Kids have motives when it comes to lining up. Either they are pushing to be first in line, dawdling to be last or they are wiggling their way to be near their friends. In many schools, teachers lead their lines to places where the children remain in “line order” (assemblies, a lunch line, dismissal, etc). Teachers also arrive to pick the class up at gym, music, recess, or art and are expected to walk them back to the classroom in a “hallway appropriate line.” These times can be challenging because the students are typically excited and are often clustered into groups in line with their best buddies.

Do you need ideas for teaching elementary students about lining up and walking in line in the hall so you are ready for back to school? Try out these classroom management procedures, routines, strategies, and techniques from the Clutter Free Classroom!


With everything that needs to get done, most teachers would agree that there are not enough instructional hours in the school day. Since every second counts, it is important to not waste any time. Check out these fun and easy classroom management tips and strategies for quick classroom transitions!
Check out these fun and easy classroom management tips and strategies for quick classroom transitions from the Clutter Free Classroom. Teachers and students will love teaching and learning these songs, procedures, and routines.

Attention Grabbers & Improved Listening Strategies

When I graduated from college, I worked as a classroom aide for the first and second-grade level team. There was one first grade teacher who amazed me. Her room would be all aflutter with little people chatting and moving and everything else that comes with being 6 years old. And then this teacher would just start talking. She would simply say, "Boys and Girls...(insert whatever she needed to tell them)" and the entire class would freeze, look and listen. Just by talking in a normal tone at a conversation volume. WHAT? I still don't know what kind of voodoo spell she cast over them to make that magic happen, but I assure you, I have never seen it replicated anywhere or at any time.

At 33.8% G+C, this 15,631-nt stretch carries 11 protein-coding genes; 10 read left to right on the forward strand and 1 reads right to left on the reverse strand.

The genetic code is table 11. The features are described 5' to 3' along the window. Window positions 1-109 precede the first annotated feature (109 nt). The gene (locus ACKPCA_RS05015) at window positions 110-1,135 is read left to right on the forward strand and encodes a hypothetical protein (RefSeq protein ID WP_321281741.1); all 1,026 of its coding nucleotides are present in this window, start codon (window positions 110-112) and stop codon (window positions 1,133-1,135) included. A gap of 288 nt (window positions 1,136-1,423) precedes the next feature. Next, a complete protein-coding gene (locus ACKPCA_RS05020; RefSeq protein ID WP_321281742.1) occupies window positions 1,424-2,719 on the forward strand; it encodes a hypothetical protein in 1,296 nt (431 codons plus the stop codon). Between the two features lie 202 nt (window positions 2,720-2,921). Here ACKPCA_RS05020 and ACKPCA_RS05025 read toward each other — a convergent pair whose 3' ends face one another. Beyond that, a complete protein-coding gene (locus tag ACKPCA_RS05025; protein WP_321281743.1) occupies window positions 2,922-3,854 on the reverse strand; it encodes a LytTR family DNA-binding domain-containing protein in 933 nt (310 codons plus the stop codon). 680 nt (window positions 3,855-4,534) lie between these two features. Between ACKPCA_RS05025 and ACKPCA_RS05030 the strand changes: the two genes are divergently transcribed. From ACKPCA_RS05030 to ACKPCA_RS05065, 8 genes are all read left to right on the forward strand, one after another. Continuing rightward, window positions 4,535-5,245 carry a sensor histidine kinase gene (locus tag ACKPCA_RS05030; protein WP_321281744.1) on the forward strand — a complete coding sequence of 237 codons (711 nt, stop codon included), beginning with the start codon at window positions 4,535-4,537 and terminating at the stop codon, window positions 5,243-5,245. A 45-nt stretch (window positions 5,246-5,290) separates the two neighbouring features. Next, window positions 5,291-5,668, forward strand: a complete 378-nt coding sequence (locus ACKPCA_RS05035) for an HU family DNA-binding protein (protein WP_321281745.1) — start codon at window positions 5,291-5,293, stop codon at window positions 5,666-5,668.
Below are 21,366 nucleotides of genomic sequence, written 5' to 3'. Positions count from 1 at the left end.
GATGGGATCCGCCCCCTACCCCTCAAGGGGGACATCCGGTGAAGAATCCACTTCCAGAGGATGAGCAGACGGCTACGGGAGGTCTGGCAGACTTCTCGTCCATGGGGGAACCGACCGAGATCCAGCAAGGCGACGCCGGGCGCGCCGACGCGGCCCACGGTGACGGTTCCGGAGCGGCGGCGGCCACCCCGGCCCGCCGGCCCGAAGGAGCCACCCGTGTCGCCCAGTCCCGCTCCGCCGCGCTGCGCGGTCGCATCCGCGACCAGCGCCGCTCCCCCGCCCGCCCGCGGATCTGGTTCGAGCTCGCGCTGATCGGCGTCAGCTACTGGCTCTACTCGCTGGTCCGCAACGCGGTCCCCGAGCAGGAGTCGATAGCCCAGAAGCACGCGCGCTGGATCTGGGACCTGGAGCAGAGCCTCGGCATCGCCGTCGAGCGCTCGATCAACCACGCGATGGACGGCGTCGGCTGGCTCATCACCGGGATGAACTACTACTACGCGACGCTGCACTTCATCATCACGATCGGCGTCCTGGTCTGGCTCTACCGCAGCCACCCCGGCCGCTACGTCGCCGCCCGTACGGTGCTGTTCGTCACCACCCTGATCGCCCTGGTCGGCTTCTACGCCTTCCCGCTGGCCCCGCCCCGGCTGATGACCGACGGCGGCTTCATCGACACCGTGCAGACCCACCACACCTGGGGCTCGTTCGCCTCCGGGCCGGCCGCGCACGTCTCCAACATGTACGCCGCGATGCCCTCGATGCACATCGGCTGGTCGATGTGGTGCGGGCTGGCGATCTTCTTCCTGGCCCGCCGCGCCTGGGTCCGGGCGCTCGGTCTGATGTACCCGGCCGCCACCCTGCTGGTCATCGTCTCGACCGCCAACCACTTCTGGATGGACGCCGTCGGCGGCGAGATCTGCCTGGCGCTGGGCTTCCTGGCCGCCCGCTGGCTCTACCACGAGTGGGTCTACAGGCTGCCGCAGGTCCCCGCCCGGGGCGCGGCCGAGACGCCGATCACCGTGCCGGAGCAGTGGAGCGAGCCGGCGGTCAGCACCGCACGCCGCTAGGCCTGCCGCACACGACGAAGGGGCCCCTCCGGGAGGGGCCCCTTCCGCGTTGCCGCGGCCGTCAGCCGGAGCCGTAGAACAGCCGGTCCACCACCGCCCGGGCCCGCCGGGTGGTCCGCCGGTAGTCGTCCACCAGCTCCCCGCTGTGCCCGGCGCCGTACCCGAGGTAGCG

I gave up trying to figure it out and instead worked on developing creative ways to get my students attention and fine-tuning the art of only teaching when the students are focused and on task. To master this you need to be consistent in your expectations and classroom management skills and invest time in making sure the items below become second nature to your students. 

Every classroom needs attentions getters or grabbers to promote classroom management. These strategies could be catchy phrases or non verbal. Create an anchor chart for your kids so they remember the procedures and routines.


Teachers often face the problem of students yelling out during a read aloud or interrupting their small group lessons and reading conferences to ask to use the bathroom, get a drink of water, sharpen a pencil, or ask a question. These disruptions often cause other students to lose focus and become off task. The good news is there is a simple solution you can put into practice right away. Using a hand signal system in your classroom will quickly and dramatically improve student behavior and eliminate many of the disruptions that happen throughout a typical school day.

You NEED nonverbal hand signals as an elementary classroom communication and management strategy! Try out sign language or a fun secret code with fingers to keep your kids learning and following procedures, routines, strategies, and techniques. The Clutter Free Classroom has a printable and ideas for bathroom, pencil, and more so you are ready for back to school!

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